Posted on: October 7, 2017
Posted by: theopbeauty
I’m not a woman, so I’ve never had a hot flash…
And from the way my female patients talk about them, I’m thankful. The women who come to me complaining of extreme hot flashes are downright miserable. If you’ve ever suffered through the sudden heat and sweating, you can probably relate.
Hot flashes are one of the most common symptoms of menopause. In fact, 70% of women get them. And you can have them for up to a decade.
But hot flashes are more than a nuisance. They can also be an early warning sign of deadly heart disease.
Let me explain…
A new study from the University of Pittsburgh School of Medicine looked at 272 women between the age of 40 and 60 years. The women tracked their hot flashes.
At the same time, researchers looked at the women’s endothelium — the inner lining of their blood vessels. They found that hot flashes were linked to a lower ability of blood vessels to dilate and allow blood to flow freely. The problem was worse in younger women aged 40 to 54.1
I help my patients stop hot flashes in their tracks by balancing their hormones. And that can help stop the wear and tear on your blood vessels that leads to heart disease.
Most doctors think hot flashes are caused by low estrogen levels. But that’s not the issue…
It’s the drop in progesterone at menopause that’s the real issue. Progesterone can fall to almost zero. I see this a lot in my women patients.
Meanwhile, our environment floods women’s bodies with fake estrogens and creates a condition called estrogen dominance. That imbalance contributes to hot flashes. But it also threatens your heart in another way…
Low levels of natural progesterone have been linked to the kinds of blood vessel spasms that lead to deadly heart attacks.2 Progesterone also protects blood vessels against the kind of hardening of the arteries that lead to heart disease.
But here’s the problem…
Most doctors prescribe Big Pharma’s synthetic progesterone called progestin. It’s dangerous. Studies show progestin increases a woman’s heart disease risk by 24% and her stroke risk by 31%.3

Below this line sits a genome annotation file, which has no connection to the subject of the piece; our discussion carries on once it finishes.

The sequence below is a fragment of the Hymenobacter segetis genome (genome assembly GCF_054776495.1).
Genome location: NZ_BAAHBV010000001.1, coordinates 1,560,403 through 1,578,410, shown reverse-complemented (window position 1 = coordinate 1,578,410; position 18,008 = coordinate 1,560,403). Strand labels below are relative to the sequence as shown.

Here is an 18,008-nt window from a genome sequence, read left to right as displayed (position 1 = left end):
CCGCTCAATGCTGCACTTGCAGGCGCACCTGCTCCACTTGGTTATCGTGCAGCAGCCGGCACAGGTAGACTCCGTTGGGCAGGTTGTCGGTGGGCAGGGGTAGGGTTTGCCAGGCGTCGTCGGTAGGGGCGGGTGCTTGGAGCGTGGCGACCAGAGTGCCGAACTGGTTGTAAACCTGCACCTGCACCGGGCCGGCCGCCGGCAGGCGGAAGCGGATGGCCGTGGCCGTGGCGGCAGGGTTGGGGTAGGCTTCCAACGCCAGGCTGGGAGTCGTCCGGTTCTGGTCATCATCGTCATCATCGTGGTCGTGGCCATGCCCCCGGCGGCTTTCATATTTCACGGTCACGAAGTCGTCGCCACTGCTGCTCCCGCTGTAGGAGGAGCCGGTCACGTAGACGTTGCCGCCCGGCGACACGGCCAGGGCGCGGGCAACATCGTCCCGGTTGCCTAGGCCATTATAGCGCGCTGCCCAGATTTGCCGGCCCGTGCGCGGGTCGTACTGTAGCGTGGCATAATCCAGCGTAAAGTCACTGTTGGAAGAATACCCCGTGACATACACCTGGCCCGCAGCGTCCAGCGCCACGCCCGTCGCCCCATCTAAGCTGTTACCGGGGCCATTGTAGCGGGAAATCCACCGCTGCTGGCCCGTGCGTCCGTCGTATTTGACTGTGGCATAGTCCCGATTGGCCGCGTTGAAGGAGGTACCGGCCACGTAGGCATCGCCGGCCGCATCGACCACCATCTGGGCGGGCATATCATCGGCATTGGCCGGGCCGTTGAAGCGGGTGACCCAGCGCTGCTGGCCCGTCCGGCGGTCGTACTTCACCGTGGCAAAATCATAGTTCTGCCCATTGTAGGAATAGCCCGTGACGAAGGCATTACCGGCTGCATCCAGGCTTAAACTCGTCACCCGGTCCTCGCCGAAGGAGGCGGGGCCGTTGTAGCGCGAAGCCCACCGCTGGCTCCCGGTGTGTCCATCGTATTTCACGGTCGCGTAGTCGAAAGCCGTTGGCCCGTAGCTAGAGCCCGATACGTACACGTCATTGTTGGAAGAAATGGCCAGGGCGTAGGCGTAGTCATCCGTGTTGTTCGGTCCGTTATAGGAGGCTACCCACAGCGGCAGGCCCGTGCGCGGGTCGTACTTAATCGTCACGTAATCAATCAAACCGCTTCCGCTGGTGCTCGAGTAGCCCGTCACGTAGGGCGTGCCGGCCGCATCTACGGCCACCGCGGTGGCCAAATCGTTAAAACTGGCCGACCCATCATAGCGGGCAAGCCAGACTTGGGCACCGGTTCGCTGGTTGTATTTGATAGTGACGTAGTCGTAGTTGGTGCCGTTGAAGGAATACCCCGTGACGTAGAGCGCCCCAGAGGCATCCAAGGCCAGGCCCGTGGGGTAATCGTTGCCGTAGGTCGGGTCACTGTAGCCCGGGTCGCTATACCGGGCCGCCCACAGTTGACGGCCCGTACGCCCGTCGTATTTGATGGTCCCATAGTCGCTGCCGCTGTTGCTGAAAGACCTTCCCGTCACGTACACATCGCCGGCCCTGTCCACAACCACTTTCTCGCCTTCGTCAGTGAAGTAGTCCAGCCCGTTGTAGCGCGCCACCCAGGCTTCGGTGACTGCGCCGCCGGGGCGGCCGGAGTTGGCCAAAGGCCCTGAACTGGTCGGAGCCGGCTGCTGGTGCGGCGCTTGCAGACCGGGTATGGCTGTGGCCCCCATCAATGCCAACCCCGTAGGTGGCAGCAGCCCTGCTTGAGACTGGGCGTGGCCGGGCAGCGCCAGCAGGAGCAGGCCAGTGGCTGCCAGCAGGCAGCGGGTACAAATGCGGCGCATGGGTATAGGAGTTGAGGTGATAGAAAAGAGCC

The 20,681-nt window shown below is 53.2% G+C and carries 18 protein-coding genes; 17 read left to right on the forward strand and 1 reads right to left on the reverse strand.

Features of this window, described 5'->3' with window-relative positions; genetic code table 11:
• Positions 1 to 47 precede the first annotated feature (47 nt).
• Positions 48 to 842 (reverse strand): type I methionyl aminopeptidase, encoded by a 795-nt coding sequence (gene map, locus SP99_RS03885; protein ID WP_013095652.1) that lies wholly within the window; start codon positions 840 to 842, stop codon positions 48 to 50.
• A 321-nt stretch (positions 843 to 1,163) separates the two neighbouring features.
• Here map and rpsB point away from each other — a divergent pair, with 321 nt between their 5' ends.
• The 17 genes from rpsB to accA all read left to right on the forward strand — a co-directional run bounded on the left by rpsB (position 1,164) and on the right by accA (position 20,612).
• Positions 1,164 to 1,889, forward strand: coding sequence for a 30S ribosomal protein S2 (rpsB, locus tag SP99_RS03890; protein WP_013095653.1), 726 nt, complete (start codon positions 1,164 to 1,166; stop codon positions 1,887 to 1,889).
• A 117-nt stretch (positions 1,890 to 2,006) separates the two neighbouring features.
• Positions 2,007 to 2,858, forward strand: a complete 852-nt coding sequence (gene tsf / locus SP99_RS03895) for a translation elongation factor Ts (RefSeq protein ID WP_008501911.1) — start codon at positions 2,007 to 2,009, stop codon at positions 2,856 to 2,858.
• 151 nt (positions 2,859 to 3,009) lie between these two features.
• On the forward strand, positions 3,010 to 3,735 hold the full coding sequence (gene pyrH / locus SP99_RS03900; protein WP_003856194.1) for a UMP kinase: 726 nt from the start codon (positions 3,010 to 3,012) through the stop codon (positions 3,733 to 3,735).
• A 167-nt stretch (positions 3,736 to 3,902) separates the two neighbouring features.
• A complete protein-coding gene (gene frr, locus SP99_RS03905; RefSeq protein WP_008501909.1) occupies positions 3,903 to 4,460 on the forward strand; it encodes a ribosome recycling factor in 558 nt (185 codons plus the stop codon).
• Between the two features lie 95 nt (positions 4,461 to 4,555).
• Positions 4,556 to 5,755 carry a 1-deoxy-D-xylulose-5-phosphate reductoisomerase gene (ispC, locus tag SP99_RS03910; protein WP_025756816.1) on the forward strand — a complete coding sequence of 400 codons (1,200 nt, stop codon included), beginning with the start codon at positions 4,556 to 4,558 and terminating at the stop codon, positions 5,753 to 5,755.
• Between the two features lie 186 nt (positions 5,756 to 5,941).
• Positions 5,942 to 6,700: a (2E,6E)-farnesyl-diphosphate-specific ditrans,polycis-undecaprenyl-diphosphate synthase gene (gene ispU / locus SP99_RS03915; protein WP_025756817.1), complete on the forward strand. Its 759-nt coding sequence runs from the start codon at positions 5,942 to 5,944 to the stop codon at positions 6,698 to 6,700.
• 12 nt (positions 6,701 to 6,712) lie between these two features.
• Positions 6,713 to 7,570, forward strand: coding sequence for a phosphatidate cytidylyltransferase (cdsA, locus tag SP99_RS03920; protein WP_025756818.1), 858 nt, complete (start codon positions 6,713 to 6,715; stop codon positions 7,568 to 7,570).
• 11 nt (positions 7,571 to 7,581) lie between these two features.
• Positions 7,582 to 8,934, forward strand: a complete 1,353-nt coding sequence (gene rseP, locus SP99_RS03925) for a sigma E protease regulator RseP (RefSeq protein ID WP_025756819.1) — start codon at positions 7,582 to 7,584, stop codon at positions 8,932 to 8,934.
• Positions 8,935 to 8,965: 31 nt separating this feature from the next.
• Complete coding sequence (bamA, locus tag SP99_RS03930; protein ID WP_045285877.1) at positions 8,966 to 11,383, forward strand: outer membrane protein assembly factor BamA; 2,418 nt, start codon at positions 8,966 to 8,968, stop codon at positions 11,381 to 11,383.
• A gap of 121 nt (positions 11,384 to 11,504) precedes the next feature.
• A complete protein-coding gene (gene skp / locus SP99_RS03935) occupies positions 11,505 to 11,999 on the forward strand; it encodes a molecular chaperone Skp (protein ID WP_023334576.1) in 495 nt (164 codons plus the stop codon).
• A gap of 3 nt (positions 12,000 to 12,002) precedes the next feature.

I don’t use Big Pharma’s hormone drugs. Instead I use bioidentical hormones. They are exact replicas of your body’s missing hormones. They’re not chemical imposters. Your body responds naturally to them.
I start by measuring estrogen and progesterone to get your levels. By getting tested you get an exact formula for your body. And a compounding pharmacy creates your unique blend.
If you are in South Florida — or can travel here — you can make an appointment for a consultation. Just call the Sears Institute for Anti-Aging Medicine at 561-784-7852.
I also recommend natural herbs to help cool hot flashes and boost progesterone…
Two Herbs That Take the Heat out of Hot Flashes
1. Chasteberry. This herb is nature’s gentle hormone balancer. Studies show chasteberry regulates several hormones and stimulates progesterone production. In one study, women using chasteberry reported vast improvements in hot flashes and night sweats as well as other menopause symptoms.4 Take 300 mg in tablet form once a day.
2. Sarsaparilla. I first saw this vine growing in the Brazilian rainforest. It contains plant compounds called saponins. These are building blocks of progesterone and other hormones. By increasing progesterone activity, sarsaparilla helps relieve menopause symptoms.
I recommend using sarsaparilla tea. You can find it online. Try drinking 1 cup of the tea 2 to 3 times daily. Just be careful. Too much can cause gastrointestinal upset. Back off if you experience any problems.
To Your Good Health,
Al Sears, MD, CNS
1. Thurston RC, Chang Y, Barinas-Mitchell E., et al. “Physiologically assessed hot flashes and endothelial function among midlife women.” Menopause. 2017; doi: 10.1097/GME.0000000000000857.
2.Miyagawa K, Rosch J, Stanczyk F, Hermsmeyer K. “Medroxyprogesterone acetate interferes with ovarian steroid protection against coronary vasospasm.” Nature Medicine. 1997; 3: 324-327.
3.Zoler, Mitchel L. “Risks of Hormone Therapy Dwarfed Benefits in WHI.” Family Practice News. March, 2006. Retrieved Feb 28, 2012.
4.Lucks BC., et al, “Vitex agnus-castus essential oil and menopausal balance: a self-care survey.”
Complementary Therapies in Nursing and Midwifery. Volume 8, Issue 3, August 2002, 148-154.
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